News from the San Luis Valley

by Marcia Darnell

Can’t Fight City Hall

A coalition of Alamosa residents was unsuccessful in convincing the city Council not to build a new city hall/library/firehouse complex. The council voted to move forward with the bidding/building process. The anti group was successful at garnering enough signatures on a petition to force a vote. The issue of funding the new complex will be on the primary ballot this summer.

In another town feud, Adams State College won the right to close parts of two city streets as part of its renovation. Stadium Drive will close, as will a one-block section of Richardson Avenue, despite the opposition of drivers. ASC also demolished the old Casa del Sol apartments on campus.

Strike Finding

The National Labor Relations Board ruled that Harborlite was in the wrong during its dispute with Teamsters, resulting in last year’s 15-week strike. A judge ruled the company’s lockout of the employees was unlawful, and ordered back pay for the 29 workers.

Rakhra Mushroom Farm had its own walkout March 16, as employees picketed to protest the planned replacement of longtime manager Lynn Mortensen. Rakhra employs 280 non-union workers. The dispute was peacefully resolved after two days, with Mortensen keeping his job.

Chamber Changes

And it’s back into the pool. The Alamosa County Chamber of Commerce merged with other economic entities to form the Alamosa County Economic Development Corporation. The Chamber has merged and spun off repeatedly in recent years, struggling to stay afloat. Perhaps this new avatar, under the direction of John Eland, will be more successful.

Another big change to the economic picture in Alamosa was delivered by the Rio Grande Scenic Railroad, which will run from La Veta only to Fort Garland this summer, and limit operation days to weekends and concert dates.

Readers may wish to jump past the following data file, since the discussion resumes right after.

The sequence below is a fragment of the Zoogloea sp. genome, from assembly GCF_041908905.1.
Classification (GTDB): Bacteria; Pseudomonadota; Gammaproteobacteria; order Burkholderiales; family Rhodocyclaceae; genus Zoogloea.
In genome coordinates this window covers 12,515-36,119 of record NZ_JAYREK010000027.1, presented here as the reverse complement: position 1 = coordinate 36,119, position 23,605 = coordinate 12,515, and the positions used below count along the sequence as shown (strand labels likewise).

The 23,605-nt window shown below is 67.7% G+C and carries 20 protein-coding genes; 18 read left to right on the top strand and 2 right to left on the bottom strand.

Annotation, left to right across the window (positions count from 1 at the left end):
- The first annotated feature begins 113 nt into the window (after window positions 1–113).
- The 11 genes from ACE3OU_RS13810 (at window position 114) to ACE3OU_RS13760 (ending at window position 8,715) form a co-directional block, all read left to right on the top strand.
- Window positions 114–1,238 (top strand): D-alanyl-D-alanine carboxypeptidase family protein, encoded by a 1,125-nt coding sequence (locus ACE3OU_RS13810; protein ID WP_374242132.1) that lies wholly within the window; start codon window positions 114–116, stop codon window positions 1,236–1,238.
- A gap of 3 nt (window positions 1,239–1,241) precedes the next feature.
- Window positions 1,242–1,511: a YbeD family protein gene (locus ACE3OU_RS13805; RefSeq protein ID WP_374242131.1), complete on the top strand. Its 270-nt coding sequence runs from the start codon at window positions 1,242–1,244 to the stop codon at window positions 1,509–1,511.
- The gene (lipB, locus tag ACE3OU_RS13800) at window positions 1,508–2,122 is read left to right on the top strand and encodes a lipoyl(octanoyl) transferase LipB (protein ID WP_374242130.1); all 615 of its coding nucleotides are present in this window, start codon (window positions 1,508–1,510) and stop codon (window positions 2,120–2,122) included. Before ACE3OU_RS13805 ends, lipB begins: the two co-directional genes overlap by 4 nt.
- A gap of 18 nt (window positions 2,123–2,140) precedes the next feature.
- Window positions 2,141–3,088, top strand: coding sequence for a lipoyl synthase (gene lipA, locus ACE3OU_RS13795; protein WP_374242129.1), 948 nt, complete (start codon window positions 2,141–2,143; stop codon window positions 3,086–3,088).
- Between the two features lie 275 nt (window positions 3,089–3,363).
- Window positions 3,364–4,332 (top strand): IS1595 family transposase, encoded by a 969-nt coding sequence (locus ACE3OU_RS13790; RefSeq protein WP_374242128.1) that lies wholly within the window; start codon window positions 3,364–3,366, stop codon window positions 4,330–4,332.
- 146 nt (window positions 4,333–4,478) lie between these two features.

• San Luis elected its first woman mayor, Theresa Medina, 60. Center elected new town trustees John Faron and Maurice Jones. Blanca, Del Norte, La Jara and Manassa all had uncontested races.

• The SLV Ecosystem Council wants to hire an appraiser for the mineral rights on the Baca National Wildlife Refuge. The group hopes to buy the rights to protect the land.

• KRZA, the Valley’s public radio station, went off the air after troubles with its transmitter on San Antone Mountain. It’s happened before, so listeners know how to adapt.

• Presiliano Romero, one of the Alamosa Housing Authority employees who embezzled from the agency, received a 21-month sentence in federal prison for his part in the crime. Another, Jeffrey Guntle, 47, got five years’ probation for money laundering in the scheme.

• Former Manassa police chief Charles DeHerrera received a sentence of probation and community service for misdemeanor pleas resulting from domestic violence.

• A new nursing home, the Rio Grande Inn, opened in Conejos County.

• The SLV Regional Airport in Alamosa recieved a $250,000 CDOT grant to improve the runways.

• Marguerite Salazar, Alamosa, was appointed the new regional director of the U.S. Dept. of Health and Human Services.

• Jeff Babcock of Alamosa was appointed to the state Interoperability Executive Council, formed to facilitate public safety communications.

• Donathan Archuleta, 15, of Alamosa became world champion at the National Reined Cow Horse World Show (Reserve Youth Limited).

• A “Tea Party” rally in Alamosa was peaceful, drawing protestors, counter-protestors, office-seekers, interested observers, and children of all groups.

• Hildred and Jack Simpson of Alamosa celebrated their 70th wedding anniversary.